Wo aber Gefahr, wacht das Rettende auch.
(Where danger waits, salvation also lies.)
When I was just forty-two I suffered a severe stroke. Paralysed on my left side and unable to walk, I was confined to a hospital for three months, then spent about a year recovering, slowly getting myself back into the world.
When I was seriously ill in hospital, I longed to read a book that would tell me what I might expect in convalescence and also give me something to think about. There are many books about strokes in old age, but I was young and had been vigorous and there was nothing that spoke to me in my distress.
I have written this book ot help those who have suffered as I did, and indeed for anyone recovering from what doctors call "an insult to the brain". I've also written it for families and loved ones who, sucked into the vortex of catastrophic illnes, find themselves searching for words of encouragement and explanation. People express every kind of sympathy for stroke-sufferers, but the carers are often the forgotten ones. To all concerned, this book is meant to send a ghostly signal across the dark universe of ill-health that says, "You are not alone." It's also intended to show those of us who are well what it can be like when our bodies shut down in the midst of the lives we take for granted. Some will say that it's a memento mori,
and that's undeniable, but I hope that it will also be heartening, especially to those who have given up all hope of recovery. I don't mean to offer false or cheap optimism, but I am saying that, if my example is to be trusted, the brain seems to be anastonishingly resilient organ, and one capable, in certain circumstances, of remarkable recovery.
The other audience for this book is, of course, myself. The consequences of my stroke were simply too colossal to be ignored or shut away in some mental pigeon-hole. Writing the book has been a way to make sense of an extraordinary personal upheaval, whose consequences will be with me until I die. Besides, I am a writer. Communicating experience is what I do, and quite soon after I realized that I was going to survive the initial crisis I also relaized that I had been given a story that made most of what I'd written previously pale and uninteresting by comparison.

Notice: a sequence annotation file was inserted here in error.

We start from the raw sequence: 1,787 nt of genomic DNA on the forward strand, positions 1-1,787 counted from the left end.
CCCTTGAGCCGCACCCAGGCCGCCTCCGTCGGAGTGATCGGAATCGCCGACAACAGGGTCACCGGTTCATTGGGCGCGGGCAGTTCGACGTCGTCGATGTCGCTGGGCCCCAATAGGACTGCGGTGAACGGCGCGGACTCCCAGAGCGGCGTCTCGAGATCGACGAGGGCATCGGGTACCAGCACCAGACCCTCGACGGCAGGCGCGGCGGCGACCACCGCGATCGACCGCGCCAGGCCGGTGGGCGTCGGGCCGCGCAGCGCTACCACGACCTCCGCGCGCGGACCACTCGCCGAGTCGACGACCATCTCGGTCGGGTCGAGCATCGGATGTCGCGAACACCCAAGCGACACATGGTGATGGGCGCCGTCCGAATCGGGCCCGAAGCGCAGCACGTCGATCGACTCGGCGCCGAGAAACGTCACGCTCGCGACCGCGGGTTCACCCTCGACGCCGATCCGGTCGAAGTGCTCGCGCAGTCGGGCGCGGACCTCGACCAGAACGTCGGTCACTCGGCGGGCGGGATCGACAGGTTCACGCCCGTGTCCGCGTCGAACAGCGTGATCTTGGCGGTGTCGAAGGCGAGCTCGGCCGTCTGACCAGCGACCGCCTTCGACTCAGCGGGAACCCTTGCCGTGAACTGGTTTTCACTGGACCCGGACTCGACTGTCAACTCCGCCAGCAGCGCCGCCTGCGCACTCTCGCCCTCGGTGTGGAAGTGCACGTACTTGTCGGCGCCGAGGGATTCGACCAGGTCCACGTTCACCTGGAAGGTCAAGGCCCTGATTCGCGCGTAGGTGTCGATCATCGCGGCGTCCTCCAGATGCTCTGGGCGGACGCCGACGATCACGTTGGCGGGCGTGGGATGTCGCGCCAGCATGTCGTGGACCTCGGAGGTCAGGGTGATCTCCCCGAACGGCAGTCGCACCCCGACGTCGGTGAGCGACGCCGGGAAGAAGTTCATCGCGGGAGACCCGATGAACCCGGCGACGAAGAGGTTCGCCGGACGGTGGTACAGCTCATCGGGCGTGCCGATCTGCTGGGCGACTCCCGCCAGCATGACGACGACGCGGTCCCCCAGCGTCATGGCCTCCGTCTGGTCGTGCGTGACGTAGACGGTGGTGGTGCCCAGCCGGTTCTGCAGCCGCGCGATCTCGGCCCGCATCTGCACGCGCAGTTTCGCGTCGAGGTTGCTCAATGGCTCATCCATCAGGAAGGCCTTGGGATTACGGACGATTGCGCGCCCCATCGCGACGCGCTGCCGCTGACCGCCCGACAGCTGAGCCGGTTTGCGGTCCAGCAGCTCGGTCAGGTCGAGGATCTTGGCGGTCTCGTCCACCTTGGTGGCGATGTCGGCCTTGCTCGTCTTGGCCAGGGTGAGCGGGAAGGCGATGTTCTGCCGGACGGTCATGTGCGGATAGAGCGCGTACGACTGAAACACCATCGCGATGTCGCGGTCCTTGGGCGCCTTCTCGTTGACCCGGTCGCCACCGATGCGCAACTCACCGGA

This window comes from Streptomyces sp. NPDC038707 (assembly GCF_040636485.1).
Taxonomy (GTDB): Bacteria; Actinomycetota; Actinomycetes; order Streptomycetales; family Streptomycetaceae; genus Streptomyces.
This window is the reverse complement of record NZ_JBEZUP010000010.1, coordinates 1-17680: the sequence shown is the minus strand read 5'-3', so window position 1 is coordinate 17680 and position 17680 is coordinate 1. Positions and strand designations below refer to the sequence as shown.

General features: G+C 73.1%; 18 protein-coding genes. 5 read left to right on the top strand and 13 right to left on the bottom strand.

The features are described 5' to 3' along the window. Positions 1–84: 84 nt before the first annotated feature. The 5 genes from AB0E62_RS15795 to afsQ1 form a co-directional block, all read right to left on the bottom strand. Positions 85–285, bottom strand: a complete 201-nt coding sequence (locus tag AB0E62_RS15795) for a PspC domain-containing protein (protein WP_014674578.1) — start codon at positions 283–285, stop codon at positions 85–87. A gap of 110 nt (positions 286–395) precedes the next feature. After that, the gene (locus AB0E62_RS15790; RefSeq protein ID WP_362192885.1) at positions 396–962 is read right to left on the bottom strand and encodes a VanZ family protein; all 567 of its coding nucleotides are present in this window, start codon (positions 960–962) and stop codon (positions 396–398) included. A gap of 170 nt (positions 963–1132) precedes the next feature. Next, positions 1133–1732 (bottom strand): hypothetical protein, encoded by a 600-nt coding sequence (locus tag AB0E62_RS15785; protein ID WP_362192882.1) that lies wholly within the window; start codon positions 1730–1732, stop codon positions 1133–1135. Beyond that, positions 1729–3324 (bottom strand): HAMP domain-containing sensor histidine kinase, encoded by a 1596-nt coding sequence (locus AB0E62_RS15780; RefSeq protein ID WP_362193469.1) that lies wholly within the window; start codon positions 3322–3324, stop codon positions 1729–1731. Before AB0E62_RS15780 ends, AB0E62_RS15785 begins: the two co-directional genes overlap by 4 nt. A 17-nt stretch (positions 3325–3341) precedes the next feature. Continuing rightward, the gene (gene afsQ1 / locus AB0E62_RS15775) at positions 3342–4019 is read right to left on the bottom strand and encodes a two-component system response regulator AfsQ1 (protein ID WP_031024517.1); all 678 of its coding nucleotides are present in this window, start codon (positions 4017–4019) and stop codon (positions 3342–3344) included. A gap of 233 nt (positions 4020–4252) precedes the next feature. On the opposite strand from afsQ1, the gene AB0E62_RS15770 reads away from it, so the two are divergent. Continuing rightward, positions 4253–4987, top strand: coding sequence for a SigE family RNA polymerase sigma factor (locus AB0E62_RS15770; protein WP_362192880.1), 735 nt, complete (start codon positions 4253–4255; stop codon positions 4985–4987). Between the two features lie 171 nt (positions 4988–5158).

Whatever you, the reader, take away from it, there's no escaping that it is a personal book, my version of an event that changed my life. The philosopher Wittgenstein writes, "How small a thought it takes to make a life." Throughout my period of recovery I was often alone with my thoughts. When, finally, I came to record these, this book became the mirror of an enforced season of solitude in the midst of a crowded life. I've called it My Year Off
because, despite the overall grimness of the experience, there were, at every stage, moments of acute irony and, even, of the purest comedy to brighten the prevailing gloom and chase away the clouds of melancholy. P.G. Wodehouse, one of my favourite writers, once said that "There are two ways of writing ... [One is ....] a sort of musical comedy without music and ignoring real life altogether; the other is going right deep down into life and not caring a damn." There is, I'm afraid, not much musical comedy about having a stroke.
At times, my year off was one of all-pervading slowness, of weeks lived one day, even one hour, at a time, and of life circumscribed by exasperating new restrictions and limitations. The poet Coleridge observed that it is the convalescent who sees the world in its true colours, and, as a convalescent, I have been forced into a renewed acquaintanceship with my body and into the painful realization that I am, like it or not, imprisoned in it. I have learned, in short, that I am not immortal (the fantasy of youth) and yet, strangely, in the process I have been renewed in my understanding of family and, finally, of the one thing that really matters: love.